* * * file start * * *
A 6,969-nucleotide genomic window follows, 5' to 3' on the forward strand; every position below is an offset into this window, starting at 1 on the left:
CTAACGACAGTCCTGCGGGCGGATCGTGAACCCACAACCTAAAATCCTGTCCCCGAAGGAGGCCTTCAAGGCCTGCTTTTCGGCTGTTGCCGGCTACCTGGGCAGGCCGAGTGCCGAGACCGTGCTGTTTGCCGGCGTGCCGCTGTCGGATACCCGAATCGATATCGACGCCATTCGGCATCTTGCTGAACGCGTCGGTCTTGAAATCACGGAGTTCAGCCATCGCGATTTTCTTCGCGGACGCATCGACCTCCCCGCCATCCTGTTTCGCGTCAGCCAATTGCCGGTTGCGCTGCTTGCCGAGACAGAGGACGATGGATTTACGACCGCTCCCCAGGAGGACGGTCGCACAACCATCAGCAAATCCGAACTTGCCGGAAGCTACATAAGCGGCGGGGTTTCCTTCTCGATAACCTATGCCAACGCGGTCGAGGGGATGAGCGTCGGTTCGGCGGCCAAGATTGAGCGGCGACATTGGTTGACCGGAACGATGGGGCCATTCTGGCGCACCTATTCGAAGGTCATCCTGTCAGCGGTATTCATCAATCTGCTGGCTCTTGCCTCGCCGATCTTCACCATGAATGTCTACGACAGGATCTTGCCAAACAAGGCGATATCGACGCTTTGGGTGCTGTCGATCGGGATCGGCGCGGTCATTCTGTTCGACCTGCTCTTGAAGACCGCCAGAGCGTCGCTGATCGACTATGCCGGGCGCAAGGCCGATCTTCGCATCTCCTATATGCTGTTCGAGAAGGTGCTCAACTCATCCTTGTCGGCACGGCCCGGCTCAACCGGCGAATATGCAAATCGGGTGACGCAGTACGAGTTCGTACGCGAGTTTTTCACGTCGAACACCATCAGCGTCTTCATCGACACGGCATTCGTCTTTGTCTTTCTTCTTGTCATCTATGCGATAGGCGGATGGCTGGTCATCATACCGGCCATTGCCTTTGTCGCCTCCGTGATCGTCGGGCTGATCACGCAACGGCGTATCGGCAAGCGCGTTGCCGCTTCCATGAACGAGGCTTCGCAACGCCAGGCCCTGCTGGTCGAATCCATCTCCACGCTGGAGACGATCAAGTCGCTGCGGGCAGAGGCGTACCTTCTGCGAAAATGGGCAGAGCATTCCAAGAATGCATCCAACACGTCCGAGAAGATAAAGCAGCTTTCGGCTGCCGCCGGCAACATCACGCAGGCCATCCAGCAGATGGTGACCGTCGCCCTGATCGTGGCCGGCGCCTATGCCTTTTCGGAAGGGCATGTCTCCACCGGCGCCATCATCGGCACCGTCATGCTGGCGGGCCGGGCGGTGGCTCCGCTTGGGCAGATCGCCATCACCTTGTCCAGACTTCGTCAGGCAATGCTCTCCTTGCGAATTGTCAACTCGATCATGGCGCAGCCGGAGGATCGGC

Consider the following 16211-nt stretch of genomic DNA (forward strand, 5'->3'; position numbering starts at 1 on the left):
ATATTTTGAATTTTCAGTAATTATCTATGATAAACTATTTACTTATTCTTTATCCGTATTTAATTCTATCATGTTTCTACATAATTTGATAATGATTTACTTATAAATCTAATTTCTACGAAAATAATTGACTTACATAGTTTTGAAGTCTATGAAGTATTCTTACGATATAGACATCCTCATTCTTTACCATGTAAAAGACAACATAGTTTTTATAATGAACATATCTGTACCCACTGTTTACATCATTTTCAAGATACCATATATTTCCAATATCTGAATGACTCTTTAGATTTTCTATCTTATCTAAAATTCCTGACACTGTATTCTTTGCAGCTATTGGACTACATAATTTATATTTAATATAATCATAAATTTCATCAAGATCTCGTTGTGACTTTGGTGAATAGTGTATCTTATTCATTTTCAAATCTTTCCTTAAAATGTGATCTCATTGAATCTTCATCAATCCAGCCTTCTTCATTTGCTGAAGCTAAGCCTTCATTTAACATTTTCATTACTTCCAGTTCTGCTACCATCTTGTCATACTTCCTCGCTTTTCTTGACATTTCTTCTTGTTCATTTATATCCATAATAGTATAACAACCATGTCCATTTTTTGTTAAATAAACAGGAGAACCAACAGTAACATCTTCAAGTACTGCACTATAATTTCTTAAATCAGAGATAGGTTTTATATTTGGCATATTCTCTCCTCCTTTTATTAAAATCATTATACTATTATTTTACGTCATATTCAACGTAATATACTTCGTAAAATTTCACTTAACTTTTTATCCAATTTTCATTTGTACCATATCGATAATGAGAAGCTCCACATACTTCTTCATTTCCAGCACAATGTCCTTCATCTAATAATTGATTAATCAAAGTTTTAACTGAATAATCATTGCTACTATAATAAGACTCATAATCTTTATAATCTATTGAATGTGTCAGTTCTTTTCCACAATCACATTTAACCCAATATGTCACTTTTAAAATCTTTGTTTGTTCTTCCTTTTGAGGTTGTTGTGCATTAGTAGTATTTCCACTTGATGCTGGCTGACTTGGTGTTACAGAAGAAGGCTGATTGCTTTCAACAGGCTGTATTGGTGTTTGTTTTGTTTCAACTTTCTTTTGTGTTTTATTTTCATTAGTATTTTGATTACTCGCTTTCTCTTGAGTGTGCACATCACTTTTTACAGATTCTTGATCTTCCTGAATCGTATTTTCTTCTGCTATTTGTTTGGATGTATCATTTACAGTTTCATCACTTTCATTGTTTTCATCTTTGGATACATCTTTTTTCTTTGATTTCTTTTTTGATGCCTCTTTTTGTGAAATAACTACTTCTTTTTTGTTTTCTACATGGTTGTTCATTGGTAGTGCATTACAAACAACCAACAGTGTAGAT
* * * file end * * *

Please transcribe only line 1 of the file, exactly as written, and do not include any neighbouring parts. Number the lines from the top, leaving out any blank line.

A 6,969-nucleotide genomic window follows, 5' to 3' on the forward strand; every position below is an offset into this window, starting at 1 on the left: